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PRINTED FROM the OXFORD RESEARCH ENCYCLOPEDIA, CLIMATE SCIENCE (oxfordre.com/climatescience). (c) Oxford University Press USA, 2018. All Rights Reserved. Personal use only; commercial use is strictly prohibited (for details see Privacy Policy and Legal Notice).

date: 18 December 2018

Summary and Keywords

Although there is an abundance of social scientific research focused on public opinion and climate change, there remains much to learn about how individuals come to understand, feel, and behave relative to this issue. Efforts to understand these processes are commonly directed toward media depictions, because media represent a primary conduit through which people encounter information about climate change. The majority of research in this area has focused on news media portrayals of climate change. News media depictions, however, represent only a part of the media landscape, and a relatively small but growing body of work has focused on examining portrayals of climate change in entertainment media (i.e., films, television programs, etc.) and their implications. This article provides a comprehensive overview of this area of research, summarizing what is currently known about portrayals of climate change in entertainment media, the individual-level effects of these portrayals, and areas ripe for future research. Our overview suggests that the extant work has centered primarily on a small subset of high-profile climate change films. Examination of the content of these films has been mostly rhetorical and has often presumed negative audience effects. Studies that specifically set out to explore possible effects have often unearthed evidence suggesting short-term contributions to viewers’ perceptions of climate change, specifically in terms of heightened awareness, concern, and motivation. Improving the breadth and depth of research in this area, we contend, can stem from more robust theorizing, analyses that focus on a more diverse menu of entertainment media and the interactions among them, and increasingly complex analytical efforts to capture long-term effects.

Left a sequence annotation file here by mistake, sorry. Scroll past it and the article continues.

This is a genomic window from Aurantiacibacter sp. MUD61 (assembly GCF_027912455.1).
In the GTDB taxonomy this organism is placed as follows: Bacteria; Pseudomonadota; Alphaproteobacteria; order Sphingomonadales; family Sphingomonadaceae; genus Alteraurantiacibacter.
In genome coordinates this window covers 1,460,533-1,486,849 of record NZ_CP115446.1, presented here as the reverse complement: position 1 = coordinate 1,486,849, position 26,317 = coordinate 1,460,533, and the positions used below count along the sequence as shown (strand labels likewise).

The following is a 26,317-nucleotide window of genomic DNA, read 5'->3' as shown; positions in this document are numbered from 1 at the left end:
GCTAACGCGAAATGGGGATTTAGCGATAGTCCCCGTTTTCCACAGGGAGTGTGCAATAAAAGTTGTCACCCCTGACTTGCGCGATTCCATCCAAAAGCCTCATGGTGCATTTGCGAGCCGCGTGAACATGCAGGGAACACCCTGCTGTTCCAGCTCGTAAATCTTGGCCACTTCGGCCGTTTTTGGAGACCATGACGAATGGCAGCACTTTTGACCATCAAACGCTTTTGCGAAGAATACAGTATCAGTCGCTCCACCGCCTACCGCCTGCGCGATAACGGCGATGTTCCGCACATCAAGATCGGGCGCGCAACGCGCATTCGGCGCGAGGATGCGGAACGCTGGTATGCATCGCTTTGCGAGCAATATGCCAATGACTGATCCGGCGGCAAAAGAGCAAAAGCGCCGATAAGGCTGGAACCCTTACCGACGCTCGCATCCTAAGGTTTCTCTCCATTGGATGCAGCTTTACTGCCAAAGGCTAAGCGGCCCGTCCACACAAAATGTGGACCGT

Keywords: entertainment media, climate change, science communication, media effects

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